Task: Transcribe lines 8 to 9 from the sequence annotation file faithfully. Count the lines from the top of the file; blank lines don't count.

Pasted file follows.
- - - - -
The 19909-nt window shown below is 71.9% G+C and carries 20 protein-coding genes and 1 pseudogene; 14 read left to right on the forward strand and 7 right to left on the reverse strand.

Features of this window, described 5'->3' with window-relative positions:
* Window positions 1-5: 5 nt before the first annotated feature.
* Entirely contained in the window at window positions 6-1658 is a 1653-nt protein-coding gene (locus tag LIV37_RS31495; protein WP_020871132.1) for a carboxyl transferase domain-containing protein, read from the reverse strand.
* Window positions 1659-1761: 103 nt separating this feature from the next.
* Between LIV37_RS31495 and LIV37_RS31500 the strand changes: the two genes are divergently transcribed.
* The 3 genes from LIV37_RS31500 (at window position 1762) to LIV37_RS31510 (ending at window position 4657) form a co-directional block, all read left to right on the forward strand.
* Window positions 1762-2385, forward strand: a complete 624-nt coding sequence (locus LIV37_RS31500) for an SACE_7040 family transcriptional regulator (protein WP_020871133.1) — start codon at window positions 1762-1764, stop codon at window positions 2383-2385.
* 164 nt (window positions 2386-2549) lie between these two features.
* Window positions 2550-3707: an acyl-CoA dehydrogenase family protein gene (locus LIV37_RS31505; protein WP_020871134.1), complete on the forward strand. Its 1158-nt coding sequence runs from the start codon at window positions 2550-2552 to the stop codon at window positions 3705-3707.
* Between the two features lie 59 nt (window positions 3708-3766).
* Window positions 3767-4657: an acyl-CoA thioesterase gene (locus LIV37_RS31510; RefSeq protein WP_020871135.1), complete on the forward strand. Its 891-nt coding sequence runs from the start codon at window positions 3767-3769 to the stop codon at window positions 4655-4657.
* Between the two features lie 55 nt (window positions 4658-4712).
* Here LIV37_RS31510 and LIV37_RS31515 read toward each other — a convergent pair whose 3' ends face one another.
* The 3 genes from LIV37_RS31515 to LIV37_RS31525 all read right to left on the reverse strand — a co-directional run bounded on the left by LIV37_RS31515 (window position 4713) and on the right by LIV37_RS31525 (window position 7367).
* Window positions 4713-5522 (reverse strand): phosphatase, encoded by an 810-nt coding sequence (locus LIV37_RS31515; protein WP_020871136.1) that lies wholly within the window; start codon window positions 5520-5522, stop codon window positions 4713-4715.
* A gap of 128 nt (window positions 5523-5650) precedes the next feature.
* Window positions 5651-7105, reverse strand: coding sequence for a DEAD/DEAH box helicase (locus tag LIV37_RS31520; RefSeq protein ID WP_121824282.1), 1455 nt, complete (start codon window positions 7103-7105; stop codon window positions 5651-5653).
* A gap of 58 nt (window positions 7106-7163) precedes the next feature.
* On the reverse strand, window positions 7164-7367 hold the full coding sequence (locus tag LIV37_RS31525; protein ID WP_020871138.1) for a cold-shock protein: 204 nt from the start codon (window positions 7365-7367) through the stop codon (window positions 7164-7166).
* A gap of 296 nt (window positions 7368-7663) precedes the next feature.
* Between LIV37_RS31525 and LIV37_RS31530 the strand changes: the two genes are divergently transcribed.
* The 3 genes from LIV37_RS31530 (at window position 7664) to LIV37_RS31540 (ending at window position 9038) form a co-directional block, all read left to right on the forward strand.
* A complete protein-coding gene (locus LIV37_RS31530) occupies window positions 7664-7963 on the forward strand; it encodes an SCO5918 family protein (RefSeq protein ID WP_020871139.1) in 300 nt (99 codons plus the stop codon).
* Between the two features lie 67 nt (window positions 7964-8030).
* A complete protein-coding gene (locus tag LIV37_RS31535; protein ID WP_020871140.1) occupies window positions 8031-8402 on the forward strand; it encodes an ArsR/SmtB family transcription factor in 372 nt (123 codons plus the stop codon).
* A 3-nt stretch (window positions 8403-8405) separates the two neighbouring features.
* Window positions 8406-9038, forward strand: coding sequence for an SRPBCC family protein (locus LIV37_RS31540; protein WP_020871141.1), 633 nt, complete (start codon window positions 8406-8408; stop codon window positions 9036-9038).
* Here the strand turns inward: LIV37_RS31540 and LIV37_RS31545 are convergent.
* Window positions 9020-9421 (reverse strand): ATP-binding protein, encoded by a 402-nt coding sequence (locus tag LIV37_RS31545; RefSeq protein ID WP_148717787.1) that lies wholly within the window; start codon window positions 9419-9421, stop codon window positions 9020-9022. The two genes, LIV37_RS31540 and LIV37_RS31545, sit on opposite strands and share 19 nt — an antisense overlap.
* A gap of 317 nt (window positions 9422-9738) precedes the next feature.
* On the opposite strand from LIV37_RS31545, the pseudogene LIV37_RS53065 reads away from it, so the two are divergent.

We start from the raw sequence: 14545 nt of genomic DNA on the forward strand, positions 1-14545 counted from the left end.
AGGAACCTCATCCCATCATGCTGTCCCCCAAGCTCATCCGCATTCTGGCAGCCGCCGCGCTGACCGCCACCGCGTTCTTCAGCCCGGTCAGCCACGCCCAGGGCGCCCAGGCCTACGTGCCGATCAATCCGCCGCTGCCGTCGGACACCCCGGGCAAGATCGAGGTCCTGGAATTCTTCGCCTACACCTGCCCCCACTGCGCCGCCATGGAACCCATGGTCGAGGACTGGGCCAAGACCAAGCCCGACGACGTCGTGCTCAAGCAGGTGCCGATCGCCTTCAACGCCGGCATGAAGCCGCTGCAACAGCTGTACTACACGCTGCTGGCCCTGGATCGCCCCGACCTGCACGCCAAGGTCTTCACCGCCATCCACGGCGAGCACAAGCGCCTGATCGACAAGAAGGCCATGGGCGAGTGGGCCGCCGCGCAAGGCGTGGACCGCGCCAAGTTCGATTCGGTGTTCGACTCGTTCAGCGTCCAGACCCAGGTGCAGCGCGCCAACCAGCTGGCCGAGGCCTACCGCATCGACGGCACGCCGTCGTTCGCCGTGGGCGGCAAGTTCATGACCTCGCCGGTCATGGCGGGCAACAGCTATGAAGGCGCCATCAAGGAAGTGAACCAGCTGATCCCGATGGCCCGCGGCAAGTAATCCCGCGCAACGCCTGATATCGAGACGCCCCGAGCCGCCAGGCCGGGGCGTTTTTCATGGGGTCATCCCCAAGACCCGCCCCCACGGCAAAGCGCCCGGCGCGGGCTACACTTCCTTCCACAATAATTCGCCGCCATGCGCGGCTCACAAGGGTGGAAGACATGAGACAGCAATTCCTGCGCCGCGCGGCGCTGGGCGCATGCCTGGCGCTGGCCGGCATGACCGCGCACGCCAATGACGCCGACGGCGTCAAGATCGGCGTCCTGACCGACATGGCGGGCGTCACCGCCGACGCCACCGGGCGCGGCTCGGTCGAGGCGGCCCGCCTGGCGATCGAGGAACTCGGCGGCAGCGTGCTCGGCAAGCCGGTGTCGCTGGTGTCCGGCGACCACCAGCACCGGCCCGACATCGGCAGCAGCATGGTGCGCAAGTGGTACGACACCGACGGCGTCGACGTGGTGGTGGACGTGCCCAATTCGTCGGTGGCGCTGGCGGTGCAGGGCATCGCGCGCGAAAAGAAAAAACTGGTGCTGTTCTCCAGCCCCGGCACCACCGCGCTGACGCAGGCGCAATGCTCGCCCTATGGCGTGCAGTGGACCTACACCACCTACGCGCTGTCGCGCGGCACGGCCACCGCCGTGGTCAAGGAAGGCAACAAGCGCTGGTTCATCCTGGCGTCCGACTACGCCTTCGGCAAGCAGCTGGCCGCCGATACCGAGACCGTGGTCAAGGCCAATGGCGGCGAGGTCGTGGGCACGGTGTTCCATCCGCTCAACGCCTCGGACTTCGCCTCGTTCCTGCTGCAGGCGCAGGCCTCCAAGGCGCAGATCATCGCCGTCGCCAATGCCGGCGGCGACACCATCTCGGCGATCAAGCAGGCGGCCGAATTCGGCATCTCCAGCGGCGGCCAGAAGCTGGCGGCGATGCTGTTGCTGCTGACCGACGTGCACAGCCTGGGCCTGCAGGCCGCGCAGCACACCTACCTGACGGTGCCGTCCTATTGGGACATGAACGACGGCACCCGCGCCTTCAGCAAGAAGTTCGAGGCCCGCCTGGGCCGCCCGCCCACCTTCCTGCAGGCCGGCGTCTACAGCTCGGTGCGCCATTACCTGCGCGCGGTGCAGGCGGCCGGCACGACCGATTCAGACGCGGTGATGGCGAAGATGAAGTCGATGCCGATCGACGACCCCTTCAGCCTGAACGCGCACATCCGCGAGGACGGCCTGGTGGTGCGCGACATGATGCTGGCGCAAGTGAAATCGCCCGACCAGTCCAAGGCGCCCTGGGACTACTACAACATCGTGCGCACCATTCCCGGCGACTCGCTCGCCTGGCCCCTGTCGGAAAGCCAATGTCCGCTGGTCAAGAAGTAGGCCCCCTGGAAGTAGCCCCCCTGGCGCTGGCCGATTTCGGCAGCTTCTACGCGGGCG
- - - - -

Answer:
* Window positions 1762-2385, forward strand: a complete 624-nt coding sequence (locus LIV37_RS31500) for an SACE_7040 family transcriptional regulator (protein WP_020871133.1) — start codon at window positions 1762-1764, stop codon at window positions 2383-2385.
* 164 nt (window positions 2386-2549) lie between these two features.